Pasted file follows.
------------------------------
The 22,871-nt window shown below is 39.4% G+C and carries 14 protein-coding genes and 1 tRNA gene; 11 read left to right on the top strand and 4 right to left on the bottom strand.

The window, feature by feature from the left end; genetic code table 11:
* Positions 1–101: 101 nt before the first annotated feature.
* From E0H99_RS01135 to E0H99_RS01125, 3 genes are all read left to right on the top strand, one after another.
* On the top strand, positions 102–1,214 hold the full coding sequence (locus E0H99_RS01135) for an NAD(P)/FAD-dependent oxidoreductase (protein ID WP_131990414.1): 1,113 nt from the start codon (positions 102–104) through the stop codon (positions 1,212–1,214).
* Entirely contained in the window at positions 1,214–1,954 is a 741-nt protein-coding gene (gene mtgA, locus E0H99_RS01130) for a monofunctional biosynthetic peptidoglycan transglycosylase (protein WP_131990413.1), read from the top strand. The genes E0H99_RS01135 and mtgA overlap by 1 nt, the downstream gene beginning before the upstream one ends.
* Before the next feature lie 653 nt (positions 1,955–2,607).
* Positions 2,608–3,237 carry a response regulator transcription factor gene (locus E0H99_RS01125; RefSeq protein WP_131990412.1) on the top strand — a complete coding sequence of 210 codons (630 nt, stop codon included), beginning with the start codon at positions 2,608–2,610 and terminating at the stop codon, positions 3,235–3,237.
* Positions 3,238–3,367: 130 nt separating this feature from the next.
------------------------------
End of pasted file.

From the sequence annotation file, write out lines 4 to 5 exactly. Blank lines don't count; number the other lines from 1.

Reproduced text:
* From E0H99_RS01135 to E0H99_RS01125, 3 genes are all read left to right on the top strand, one after another.
* On the top strand, positions 102–1,214 hold the full coding sequence (locus E0H99_RS01135) for an NAD(P)/FAD-dependent oxidoreductase (protein ID WP_131990414.1): 1,113 nt from the start codon (positions 102–104) through the stop codon (positions 1,212–1,214).